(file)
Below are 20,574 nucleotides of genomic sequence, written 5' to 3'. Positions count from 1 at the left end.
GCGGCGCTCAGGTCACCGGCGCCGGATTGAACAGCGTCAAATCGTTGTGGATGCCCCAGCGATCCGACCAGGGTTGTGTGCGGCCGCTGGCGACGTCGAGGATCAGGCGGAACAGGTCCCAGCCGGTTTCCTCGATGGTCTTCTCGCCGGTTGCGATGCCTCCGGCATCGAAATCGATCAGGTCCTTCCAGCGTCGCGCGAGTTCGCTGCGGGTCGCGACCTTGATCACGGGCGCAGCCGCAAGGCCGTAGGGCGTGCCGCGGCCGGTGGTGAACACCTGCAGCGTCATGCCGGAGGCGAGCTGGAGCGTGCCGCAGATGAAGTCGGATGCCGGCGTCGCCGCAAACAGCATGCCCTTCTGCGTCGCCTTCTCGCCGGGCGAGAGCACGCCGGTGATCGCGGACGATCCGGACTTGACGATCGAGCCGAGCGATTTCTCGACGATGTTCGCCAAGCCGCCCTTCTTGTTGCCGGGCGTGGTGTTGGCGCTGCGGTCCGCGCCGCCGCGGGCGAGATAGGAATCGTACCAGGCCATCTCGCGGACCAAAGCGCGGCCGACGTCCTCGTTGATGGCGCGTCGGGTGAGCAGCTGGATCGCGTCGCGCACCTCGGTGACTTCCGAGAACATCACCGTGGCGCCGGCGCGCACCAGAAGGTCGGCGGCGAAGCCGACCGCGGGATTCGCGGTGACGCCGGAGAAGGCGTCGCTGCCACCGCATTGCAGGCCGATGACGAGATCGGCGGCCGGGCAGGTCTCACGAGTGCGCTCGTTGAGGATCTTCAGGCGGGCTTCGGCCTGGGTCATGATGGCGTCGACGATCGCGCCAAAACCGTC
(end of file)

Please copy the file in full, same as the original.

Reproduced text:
Below are 20,574 nucleotides of genomic sequence, written 5' to 3'. Positions count from 1 at the left end.
GCGGCGCTCAGGTCACCGGCGCCGGATTGAACAGCGTCAAATCGTTGTGGATGCCCCAGCGATCCGACCAGGGTTGTGTGCGGCCGCTGGCGACGTCGAGGATCAGGCGGAACAGGTCCCAGCCGGTTTCCTCGATGGTCTTCTCGCCGGTTGCGATGCCTCCGGCATCGAAATCGATCAGGTCCTTCCAGCGTCGCGCGAGTTCGCTGCGGGTCGCGACCTTGATCACGGGCGCAGCCGCAAGGCCGTAGGGCGTGCCGCGGCCGGTGGTGAACACCTGCAGCGTCATGCCGGAGGCGAGCTGGAGCGTGCCGCAGATGAAGTCGGATGCCGGCGTCGCCGCAAACAGCATGCCCTTCTGCGTCGCCTTCTCGCCGGGCGAGAGCACGCCGGTGATCGCGGACGATCCGGACTTGACGATCGAGCCGAGCGATTTCTCGACGATGTTCGCCAAGCCGCCCTTCTTGTTGCCGGGCGTGGTGTTGGCGCTGCGGTCCGCGCCGCCGCGGGCGAGATAGGAATCGTACCAGGCCATCTCGCGGACCAAAGCGCGGCCGACGTCCTCGTTGATGGCGCGTCGGGTGAGCAGCTGGATCGCGTCGCGCACCTCGGTGACTTCCGAGAACATCACCGTGGCGCCGGCGCGCACCAGAAGGTCGGCGGCGAAGCCGACCGCGGGATTCGCGGTGACGCCGGAGAAGGCGTCGCTGCCACCGCATTGCAGGCCGATGACGAGATCGGCGGCCGGGCAGGTCTCACGAGTGCGCTCGTTGAGGATCTTCAGGCGGGCTTCGGCCTGGGTCATGATGGCGTCGACGATCGCGCCAAAACCGTC